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Class of 2020 loses ‘lasts’ of their final year

For Concordia’s class of 2020, nothing ended as expected. Usually the end of senior year at Concordia brings commencement, a senior banquet and a swim in Prexy’s Pond, but this year, Concordia’s campus will be silent on the first days of May. For the graduating seniors, four years of hard work will unceremoniously come to an end after the global COVID-19 pandemic forced students online for the rest of the semester and led to the postponement of the commencement ceremony and other end of the year activities and events.

Graduation without the pomp and circumstance is not what seniors expected going into their final year of school.

“It’s kind of surreal and doesn’t feel like it’s happening,” said Kara Anderson, a mathematical finance major. “I was thinking the other day, when I graduate, I’ll just probably be sitting on my couch.”

The move to online classes for the remainder of the semester and a postponed graduation ceremony leaves no room for many of the typical “lasts” that come with the end of college. There is not time for a last walk through campus or a last meal in DS with friends. The last final exams and papers will be turned in online instead of in the classroom. 

“It stinks, for the most part, to not have the closure of wrapping up with my friends, and with professors,” said Mark Fitterer, a communication studies and Spanish double major. “It sounds so miniscule, but getting those last things in before I leave… it’s just the closure part of it.” 

The lack of closure with friends and classes is just one piece of the puzzle. For students in band, choir and other music ensembles, the cancellation of end of year performances left no space for closure. The MIAC cancelled the spring season before it even started for most sports, meaning many athletes did not get the chance to compete in their final seasons at all. 

Anderson was one of the athletes that had her final year of collegiate competition cut short. She ran on the cross country and track teams for all four years of college, and was looking forward to her final season of outdoor track.

“I had high goals, and even if I wouldn’t have reached them, at least I would have gotten to try,” she said.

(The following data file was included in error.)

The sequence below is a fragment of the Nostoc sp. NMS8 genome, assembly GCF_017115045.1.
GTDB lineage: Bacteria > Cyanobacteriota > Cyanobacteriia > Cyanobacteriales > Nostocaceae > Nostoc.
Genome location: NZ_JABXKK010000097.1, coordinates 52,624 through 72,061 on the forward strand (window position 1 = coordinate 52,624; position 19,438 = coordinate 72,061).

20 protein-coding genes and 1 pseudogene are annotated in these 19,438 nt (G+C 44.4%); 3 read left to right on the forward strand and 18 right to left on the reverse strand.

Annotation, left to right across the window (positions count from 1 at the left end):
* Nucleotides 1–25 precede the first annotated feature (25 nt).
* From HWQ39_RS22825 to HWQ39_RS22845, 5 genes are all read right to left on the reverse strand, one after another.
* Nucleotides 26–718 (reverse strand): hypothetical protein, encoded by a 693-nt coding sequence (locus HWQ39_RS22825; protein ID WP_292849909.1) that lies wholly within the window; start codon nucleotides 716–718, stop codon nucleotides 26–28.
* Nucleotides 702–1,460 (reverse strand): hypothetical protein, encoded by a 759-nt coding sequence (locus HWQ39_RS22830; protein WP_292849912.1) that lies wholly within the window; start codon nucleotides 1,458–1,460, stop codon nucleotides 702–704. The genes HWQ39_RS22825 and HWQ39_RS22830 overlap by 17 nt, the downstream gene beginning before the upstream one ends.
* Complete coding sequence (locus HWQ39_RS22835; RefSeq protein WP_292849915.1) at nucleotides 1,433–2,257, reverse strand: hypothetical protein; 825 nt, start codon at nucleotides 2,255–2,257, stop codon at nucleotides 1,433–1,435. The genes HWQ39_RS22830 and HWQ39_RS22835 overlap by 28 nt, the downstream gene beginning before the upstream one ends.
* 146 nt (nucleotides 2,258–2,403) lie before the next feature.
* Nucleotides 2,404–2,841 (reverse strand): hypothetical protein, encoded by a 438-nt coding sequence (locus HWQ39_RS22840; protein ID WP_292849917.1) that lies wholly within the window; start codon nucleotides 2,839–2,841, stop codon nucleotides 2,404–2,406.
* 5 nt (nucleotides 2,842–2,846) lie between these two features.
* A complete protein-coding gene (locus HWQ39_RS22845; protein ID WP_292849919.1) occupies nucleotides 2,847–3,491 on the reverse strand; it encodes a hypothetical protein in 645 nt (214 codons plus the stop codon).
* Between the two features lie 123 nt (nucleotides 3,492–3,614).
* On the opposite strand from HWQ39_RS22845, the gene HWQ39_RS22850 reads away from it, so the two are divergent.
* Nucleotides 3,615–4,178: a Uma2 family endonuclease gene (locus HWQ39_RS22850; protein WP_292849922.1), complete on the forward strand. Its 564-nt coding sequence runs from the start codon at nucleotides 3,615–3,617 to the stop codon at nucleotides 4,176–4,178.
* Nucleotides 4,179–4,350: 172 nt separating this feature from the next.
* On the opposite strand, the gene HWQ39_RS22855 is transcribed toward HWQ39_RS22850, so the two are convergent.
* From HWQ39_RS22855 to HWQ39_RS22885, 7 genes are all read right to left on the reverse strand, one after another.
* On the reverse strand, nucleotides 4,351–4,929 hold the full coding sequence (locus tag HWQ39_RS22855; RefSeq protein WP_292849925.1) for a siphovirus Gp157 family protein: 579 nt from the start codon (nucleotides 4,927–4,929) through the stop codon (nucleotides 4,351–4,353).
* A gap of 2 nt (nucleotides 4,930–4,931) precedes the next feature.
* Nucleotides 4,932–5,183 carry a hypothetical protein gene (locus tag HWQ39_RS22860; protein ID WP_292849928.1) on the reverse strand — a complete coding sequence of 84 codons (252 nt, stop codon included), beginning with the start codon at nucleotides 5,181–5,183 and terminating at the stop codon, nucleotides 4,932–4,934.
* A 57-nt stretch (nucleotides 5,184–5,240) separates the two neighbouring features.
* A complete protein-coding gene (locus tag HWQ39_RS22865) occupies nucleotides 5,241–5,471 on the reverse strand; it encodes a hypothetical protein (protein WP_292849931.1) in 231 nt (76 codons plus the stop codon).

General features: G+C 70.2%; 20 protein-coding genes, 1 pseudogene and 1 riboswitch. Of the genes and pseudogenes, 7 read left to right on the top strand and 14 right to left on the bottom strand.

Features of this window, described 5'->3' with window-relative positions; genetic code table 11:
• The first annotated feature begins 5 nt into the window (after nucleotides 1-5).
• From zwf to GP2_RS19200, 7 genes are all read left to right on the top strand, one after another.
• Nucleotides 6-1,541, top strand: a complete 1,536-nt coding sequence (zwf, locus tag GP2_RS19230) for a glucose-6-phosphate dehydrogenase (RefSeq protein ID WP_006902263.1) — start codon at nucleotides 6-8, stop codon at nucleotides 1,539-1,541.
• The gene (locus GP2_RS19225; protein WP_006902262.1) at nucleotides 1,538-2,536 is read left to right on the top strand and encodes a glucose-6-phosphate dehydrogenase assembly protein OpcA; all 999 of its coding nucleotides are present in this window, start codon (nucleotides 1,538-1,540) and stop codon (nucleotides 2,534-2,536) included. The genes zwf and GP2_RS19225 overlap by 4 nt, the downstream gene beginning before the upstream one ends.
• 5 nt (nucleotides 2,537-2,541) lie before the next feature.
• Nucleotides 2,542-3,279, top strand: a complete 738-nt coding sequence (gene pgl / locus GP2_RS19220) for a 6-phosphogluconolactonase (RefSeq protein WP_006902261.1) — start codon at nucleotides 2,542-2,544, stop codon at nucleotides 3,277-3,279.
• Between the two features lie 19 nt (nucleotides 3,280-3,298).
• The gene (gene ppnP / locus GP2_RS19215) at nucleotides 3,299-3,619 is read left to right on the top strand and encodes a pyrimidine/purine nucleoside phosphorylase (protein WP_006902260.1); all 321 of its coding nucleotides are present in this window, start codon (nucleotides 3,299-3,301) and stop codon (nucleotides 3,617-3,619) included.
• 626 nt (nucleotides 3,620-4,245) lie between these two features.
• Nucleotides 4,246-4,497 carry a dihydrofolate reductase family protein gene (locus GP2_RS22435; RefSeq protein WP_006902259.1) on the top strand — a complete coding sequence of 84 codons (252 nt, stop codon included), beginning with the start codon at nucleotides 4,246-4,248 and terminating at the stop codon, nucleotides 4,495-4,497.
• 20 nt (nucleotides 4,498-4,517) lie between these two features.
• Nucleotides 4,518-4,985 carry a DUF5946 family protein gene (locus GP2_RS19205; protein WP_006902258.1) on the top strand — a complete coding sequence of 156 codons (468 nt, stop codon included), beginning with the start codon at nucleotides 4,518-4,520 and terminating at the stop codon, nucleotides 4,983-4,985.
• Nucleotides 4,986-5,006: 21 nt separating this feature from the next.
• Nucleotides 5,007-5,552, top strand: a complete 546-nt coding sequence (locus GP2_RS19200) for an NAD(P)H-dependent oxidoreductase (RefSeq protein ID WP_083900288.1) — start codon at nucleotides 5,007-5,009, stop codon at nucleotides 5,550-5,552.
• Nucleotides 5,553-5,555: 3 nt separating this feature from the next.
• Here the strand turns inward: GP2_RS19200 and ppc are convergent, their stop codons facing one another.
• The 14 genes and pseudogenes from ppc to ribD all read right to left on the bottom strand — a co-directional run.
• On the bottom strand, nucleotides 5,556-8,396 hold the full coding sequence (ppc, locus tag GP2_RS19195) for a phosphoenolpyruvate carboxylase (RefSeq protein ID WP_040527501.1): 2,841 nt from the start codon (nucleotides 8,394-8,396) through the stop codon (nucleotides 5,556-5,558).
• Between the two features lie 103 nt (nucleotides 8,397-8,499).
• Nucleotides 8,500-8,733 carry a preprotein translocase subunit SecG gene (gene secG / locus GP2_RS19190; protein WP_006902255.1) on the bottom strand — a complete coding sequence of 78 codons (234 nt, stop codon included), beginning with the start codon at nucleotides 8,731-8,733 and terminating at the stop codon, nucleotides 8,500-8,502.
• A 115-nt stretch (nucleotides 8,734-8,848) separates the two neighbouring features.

With the sudden changes to the end of his senior year, Mason Stevenson, a political science major, has started to reflect on his favorite parts of his time at Concordia.

“I really enjoyed getting to know people on such a personal and intimate basis through the workings of Concordia,” he said. He reminisced about getting to know his clubbies during orientation and making friends in the dorms during his first year of college, and thinks that the college’s efforts to make a Cobber community made all the difference. 

“Even if I didn’t normally hang out with someone, there was never really a time when I felt like I couldn’t be a part of someone’s niche,” he said.

Uncertainty about the future is a common theme among those graduating this semester. With the future uncertain, plans for jobs or further education are also up in the air. 

Fitterer’s plans for the summer involve finding a part-time job or internship, and in the fall, he hopes to go to Spain to help teach English, but due to the ever-changing nature of the pandemic, those plans could change.

“I just have to sit here and wait like a duck to see what’s going to happen and try to figure it out as the time comes,” he said.

According to an announcement on March 25 from President William Craft, the commencement committee is exploring possible options for an event to honor the spring graduates and recognize their years of hard work. Even through the challenging and unprecedented times, Concordia is attempting to help bring closure to the end of a college experience cut short.

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